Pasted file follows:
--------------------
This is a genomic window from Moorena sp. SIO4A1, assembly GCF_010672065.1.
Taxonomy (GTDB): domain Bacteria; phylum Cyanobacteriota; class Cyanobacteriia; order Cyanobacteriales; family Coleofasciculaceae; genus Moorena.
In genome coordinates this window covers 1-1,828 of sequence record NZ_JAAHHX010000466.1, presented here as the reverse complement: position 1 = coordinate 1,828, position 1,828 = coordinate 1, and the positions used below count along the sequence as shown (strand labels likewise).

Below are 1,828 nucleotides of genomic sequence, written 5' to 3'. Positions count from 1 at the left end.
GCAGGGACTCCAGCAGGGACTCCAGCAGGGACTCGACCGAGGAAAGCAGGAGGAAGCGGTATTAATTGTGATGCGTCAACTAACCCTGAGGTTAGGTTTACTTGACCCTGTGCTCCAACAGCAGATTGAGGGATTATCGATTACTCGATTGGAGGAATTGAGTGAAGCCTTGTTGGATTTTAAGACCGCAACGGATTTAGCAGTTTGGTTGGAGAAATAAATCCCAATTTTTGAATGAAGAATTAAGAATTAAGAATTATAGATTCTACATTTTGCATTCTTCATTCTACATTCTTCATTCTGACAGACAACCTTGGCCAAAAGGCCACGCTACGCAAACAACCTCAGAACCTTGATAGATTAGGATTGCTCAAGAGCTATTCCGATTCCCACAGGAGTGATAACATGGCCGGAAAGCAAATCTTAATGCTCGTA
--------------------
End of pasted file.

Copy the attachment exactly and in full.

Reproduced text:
This is a genomic window from Moorena sp. SIO4A1, assembly GCF_010672065.1.
Taxonomy (GTDB): domain Bacteria; phylum Cyanobacteriota; class Cyanobacteriia; order Cyanobacteriales; family Coleofasciculaceae; genus Moorena.
In genome coordinates this window covers 1-1,828 of sequence record NZ_JAAHHX010000466.1, presented here as the reverse complement: position 1 = coordinate 1,828, position 1,828 = coordinate 1, and the positions used below count along the sequence as shown (strand labels likewise).

Below are 1,828 nucleotides of genomic sequence, written 5' to 3'. Positions count from 1 at the left end.
GCAGGGACTCCAGCAGGGACTCCAGCAGGGACTCGACCGAGGAAAGCAGGAGGAAGCGGTATTAATTGTGATGCGTCAACTAACCCTGAGGTTAGGTTTACTTGACCCTGTGCTCCAACAGCAGATTGAGGGATTATCGATTACTCGATTGGAGGAATTGAGTGAAGCCTTGTTGGATTTTAAGACCGCAACGGATTTAGCAGTTTGGTTGGAGAAATAAATCCCAATTTTTGAATGAAGAATTAAGAATTAAGAATTATAGATTCTACATTTTGCATTCTTCATTCTACATTCTTCATTCTGACAGACAACCTTGGCCAAAAGGCCACGCTACGCAAACAACCTCAGAACCTTGATAGATTAGGATTGCTCAAGAGCTATTCCGATTCCCACAGGAGTGATAACATGGCCGGAAAGCAAATCTTAATGCTCGTA